Ben Kweller

Ben Kweller

Ben Kweller (born June 16, 1981) is an American rock musician and former lead singer of the 1990s band Radish, which was compared to Nirvana in Rolling Stone Magazine. The band grew in popularity in the Dallas, Texas music scene from its formation in 1993. However, the band was dismissed by critics as little more than an imitation of Nirvana with the novelty of an extremely young lead vocal-guitarist (Kweller was in his teens for the entire existence of the band). Nonetheless, Kweller and his two bandmates, bassist Bryan Blur and drummer John Kent, were signed to a major record label in 1995 by Mercury Records. Regardless of a much-hyped beginning, which included appearances on Conan O'Brien and David Letterman, Radish failed to strike big success with either its first record Dizzy or its sophomore effort Restraining Bolt.

Solo career

Kweller began his solo career with his 2002 debut Sha Sha. The title track reconciles his past career efforts with Radish and the difficulty of finding an identity as a 20 year-old artist beginning a musical career for the second time. The record kept many of the familiar sounds of Nirvana, but also worked in other pop music influences such as Weezer and Ben Folds. The album grew in popularity with a grassroot effort with his website and a promotion group called TeamBK, which promoted word-of-mouth advertising. Kweller's second solo effort, On My Way, has attempted to match the modest but well-received popularity of Sha Sha while creating a more mature and subdued sound.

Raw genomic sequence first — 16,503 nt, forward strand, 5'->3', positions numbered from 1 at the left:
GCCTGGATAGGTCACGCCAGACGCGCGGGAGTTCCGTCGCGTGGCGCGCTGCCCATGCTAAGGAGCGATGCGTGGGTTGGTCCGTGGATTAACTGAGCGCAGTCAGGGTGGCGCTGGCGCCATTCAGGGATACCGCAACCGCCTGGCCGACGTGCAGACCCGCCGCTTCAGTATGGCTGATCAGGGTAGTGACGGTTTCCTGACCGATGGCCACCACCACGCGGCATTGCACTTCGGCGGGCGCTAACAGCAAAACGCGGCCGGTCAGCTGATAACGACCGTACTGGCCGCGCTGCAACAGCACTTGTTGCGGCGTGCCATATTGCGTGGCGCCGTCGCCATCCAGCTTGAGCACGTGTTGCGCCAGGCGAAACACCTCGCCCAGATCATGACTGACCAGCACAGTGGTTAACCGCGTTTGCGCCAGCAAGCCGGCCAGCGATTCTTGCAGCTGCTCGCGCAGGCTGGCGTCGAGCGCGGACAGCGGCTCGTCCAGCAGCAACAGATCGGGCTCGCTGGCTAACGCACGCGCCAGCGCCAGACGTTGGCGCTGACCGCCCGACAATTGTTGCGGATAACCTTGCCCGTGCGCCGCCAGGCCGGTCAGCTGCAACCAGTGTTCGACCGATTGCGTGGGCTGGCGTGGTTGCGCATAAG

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Kweller's second solo effort, On My Way, has attempted to match the modest but well-received popularity of Sha Sha while creating a more mature and subdued sound. The group was inducted into the Vocal Group Hall of Fame in 1998. The album grew in popularity with a grassroot effort with his website and a promotion group called TeamBK, which promoted word-of-mouth advertising. The name of the group comes from the title of the 1925 novel Manhattan Transfer by John Dos Passos. The record kept many of the familiar sounds of Nirvana, but also worked in other pop music influences such as Weezer and Ben Folds. Louis (2000), dedicated to the music of Louis Armstrong. The title track reconciles his past career efforts with Radish and the difficulty of finding an identity as a 20 year-old artist beginning a musical career for the second time. The most recent album of The Manhattan Transfer is The Spirit of St.

Kweller began his solo career with his 2002 debut Sha Sha. The 1997 album Swing covered 1930s-era swing music. Regardless of a much-hyped beginning, which included appearances on Conan O'Brien and David Letterman, Radish failed to strike big success with either its first record Dizzy or its sophomore effort Restraining Bolt. In 1991 the group released The Offbeat of Avenues. However, the band was dismissed by critics as little more than an imitation of Nirvana with the novelty of an extremely young lead vocal-guitarist (Kweller was in his teens for the entire existence of the band). Nonetheless, Kweller and his two bandmates, bassist Bryan Blur and drummer John Kent, were signed to a major record label in 1995 by Mercury Records. Brasil won a Grammy for Best Pop Performance by a Duo or Group with Vocal. The band grew in popularity in the Dallas, Texas music scene from its formation in 1993. For Brasil, the group headed south to work with Brazilian songwriters and musicians Ivan Lins, Milton Nascimento, Djavan and Gilberto Gil.